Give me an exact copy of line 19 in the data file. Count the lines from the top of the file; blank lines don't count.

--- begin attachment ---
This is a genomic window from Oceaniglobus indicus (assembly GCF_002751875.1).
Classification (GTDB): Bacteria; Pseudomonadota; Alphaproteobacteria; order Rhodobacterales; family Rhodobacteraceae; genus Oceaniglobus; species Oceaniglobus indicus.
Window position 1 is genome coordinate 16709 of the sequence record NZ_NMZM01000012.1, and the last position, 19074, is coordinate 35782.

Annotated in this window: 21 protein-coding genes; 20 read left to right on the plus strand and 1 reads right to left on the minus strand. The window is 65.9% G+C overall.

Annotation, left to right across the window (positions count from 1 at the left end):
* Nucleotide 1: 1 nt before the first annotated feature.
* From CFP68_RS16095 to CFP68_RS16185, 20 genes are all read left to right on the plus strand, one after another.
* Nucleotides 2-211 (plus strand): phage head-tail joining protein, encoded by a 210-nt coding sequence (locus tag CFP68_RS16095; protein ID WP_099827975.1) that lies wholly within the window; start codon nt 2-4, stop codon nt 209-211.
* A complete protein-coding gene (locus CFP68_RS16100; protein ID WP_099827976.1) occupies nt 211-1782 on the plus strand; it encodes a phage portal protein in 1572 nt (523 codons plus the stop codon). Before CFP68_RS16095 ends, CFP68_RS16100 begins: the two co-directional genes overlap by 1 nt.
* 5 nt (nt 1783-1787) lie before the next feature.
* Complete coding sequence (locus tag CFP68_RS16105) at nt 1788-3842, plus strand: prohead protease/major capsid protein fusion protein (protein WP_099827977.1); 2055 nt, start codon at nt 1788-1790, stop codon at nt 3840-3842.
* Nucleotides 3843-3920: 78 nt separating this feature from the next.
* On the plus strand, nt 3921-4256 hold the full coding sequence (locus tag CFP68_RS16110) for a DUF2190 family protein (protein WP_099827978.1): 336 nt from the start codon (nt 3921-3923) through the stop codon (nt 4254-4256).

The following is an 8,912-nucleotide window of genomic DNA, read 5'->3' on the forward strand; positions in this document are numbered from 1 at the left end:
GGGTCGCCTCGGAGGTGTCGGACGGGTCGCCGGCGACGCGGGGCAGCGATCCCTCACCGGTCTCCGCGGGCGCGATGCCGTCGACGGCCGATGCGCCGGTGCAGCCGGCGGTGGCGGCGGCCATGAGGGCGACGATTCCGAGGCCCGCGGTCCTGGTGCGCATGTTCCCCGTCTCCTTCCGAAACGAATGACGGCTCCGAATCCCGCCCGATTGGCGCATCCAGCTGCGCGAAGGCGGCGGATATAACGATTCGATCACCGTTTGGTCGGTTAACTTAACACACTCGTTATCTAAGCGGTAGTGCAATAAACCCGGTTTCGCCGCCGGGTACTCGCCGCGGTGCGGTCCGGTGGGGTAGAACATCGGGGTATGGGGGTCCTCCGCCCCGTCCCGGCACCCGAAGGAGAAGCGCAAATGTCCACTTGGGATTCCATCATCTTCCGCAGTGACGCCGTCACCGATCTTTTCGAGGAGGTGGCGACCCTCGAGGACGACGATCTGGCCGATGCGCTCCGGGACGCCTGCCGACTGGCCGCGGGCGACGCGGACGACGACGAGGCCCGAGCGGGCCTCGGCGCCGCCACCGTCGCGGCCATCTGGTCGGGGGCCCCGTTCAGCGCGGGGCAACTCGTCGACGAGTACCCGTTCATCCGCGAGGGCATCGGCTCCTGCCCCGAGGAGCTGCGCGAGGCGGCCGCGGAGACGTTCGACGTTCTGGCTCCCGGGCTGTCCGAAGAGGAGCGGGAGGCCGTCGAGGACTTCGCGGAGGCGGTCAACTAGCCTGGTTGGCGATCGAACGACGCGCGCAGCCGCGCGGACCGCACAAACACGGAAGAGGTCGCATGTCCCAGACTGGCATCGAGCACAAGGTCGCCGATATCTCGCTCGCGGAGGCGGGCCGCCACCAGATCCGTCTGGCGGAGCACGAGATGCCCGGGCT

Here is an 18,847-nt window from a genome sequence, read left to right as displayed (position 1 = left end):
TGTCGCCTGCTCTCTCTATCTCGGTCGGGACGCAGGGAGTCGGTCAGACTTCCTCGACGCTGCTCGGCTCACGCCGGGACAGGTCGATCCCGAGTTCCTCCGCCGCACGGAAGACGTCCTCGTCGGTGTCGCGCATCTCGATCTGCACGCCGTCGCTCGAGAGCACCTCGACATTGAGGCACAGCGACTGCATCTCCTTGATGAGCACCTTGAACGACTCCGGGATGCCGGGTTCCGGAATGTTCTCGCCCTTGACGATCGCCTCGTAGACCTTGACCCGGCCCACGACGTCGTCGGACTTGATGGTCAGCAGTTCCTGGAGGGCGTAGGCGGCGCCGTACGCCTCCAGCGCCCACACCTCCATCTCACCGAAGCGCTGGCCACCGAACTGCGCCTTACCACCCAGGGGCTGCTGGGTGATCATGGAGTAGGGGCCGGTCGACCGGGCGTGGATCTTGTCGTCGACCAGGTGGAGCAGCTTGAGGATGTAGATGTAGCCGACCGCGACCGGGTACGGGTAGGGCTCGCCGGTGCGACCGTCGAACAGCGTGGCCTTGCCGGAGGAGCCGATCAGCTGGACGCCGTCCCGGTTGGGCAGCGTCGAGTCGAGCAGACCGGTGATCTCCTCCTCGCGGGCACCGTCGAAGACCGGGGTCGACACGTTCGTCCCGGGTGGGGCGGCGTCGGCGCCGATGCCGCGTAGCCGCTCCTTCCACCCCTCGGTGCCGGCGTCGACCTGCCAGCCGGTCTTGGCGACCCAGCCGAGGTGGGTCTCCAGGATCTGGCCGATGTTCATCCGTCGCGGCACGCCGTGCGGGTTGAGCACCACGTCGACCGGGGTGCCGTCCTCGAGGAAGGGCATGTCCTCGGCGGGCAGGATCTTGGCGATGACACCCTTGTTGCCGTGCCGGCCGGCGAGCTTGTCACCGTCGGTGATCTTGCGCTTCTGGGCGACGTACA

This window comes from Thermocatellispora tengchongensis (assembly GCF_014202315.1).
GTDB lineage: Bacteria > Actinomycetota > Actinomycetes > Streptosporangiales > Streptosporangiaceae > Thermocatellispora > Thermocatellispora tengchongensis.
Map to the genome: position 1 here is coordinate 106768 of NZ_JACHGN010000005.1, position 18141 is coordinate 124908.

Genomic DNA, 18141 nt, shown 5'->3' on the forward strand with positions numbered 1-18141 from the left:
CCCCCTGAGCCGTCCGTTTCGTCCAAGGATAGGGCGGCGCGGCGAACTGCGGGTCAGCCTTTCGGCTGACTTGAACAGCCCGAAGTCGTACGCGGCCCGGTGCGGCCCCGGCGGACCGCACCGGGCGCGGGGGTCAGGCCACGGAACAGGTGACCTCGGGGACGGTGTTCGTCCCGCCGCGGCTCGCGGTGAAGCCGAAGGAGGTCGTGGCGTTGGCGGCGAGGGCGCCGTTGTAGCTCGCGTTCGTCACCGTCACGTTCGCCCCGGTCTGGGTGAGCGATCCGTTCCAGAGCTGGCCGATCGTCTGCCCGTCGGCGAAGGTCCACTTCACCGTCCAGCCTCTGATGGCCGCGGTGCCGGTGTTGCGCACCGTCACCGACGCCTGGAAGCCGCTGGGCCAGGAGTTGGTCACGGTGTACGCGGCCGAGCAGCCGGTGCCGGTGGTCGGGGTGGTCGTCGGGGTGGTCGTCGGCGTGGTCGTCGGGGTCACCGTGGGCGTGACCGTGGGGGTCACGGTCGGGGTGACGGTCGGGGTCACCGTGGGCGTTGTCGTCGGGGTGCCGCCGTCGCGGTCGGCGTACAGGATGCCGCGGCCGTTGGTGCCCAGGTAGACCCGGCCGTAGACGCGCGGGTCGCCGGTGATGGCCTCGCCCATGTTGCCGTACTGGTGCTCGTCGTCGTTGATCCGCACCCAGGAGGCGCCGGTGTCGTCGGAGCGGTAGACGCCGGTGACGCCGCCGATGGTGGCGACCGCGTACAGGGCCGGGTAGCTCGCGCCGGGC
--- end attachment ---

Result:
GTDB lineage: Bacteria > Actinomycetota > Actinomycetes > Streptosporangiales > Streptosporangiaceae > Thermocatellispora > Thermocatellispora tengchongensis.